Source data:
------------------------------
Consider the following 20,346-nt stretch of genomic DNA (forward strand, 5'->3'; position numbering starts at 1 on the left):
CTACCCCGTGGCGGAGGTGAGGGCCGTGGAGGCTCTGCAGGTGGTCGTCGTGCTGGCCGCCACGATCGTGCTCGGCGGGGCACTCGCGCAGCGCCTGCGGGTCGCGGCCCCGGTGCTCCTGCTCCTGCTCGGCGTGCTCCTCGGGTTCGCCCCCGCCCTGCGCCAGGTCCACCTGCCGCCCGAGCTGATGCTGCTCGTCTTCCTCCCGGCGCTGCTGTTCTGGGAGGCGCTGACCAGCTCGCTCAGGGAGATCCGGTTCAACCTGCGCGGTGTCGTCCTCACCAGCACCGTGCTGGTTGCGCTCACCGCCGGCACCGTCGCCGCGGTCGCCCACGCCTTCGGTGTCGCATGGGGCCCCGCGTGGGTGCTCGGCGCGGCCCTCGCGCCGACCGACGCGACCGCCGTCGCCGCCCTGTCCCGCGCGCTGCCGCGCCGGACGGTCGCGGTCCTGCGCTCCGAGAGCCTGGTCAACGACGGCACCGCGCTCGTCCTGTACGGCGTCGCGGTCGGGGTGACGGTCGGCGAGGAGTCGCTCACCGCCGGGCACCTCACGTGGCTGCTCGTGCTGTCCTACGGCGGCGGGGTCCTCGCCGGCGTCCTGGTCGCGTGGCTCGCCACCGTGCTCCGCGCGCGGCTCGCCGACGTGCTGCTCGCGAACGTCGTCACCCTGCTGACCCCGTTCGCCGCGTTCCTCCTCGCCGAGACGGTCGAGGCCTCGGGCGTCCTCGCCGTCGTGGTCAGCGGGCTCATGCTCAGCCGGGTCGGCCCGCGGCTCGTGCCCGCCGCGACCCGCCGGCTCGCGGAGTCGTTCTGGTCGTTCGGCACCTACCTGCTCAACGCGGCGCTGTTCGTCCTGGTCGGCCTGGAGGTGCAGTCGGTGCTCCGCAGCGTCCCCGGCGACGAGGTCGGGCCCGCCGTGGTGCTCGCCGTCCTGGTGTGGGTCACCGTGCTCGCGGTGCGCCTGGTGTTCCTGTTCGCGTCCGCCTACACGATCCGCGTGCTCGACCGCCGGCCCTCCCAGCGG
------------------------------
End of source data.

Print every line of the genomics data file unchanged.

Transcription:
Consider the following 20,346-nt stretch of genomic DNA (forward strand, 5'->3'; position numbering starts at 1 on the left):
CTACCCCGTGGCGGAGGTGAGGGCCGTGGAGGCTCTGCAGGTGGTCGTCGTGCTGGCCGCCACGATCGTGCTCGGCGGGGCACTCGCGCAGCGCCTGCGGGTCGCGGCCCCGGTGCTCCTGCTCCTGCTCGGCGTGCTCCTCGGGTTCGCCCCCGCCCTGCGCCAGGTCCACCTGCCGCCCGAGCTGATGCTGCTCGTCTTCCTCCCGGCGCTGCTGTTCTGGGAGGCGCTGACCAGCTCGCTCAGGGAGATCCGGTTCAACCTGCGCGGTGTCGTCCTCACCAGCACCGTGCTGGTTGCGCTCACCGCCGGCACCGTCGCCGCGGTCGCCCACGCCTTCGGTGTCGCATGGGGCCCCGCGTGGGTGCTCGGCGCGGCCCTCGCGCCGACCGACGCGACCGCCGTCGCCGCCCTGTCCCGCGCGCTGCCGCGCCGGACGGTCGCGGTCCTGCGCTCCGAGAGCCTGGTCAACGACGGCACCGCGCTCGTCCTGTACGGCGTCGCGGTCGGGGTGACGGTCGGCGAGGAGTCGCTCACCGCCGGGCACCTCACGTGGCTGCTCGTGCTGTCCTACGGCGGCGGGGTCCTCGCCGGCGTCCTGGTCGCGTGGCTCGCCACCGTGCTCCGCGCGCGGCTCGCCGACGTGCTGCTCGCGAACGTCGTCACCCTGCTGACCCCGTTCGCCGCGTTCCTCCTCGCCGAGACGGTCGAGGCCTCGGGCGTCCTCGCCGTCGTGGTCAGCGGGCTCATGCTCAGCCGGGTCGGCCCGCGGCTCGTGCCCGCCGCGACCCGCCGGCTCGCGGAGTCGTTCTGGTCGTTCGGCACCTACCTGCTCAACGCGGCGCTGTTCGTCCTGGTCGGCCTGGAGGTGCAGTCGGTGCTCCGCAGCGTCCCCGGCGACGAGGTCGGGCCCGCCGTGGTGCTCGCCGTCCTGGTGTGGGTCACCGTGCTCGCGGTGCGCCTGGTGTTCCTGTTCGCGTCCGCCTACACGATCCGCGTGCTCGACCGCCGGCCCTCCCAGCGG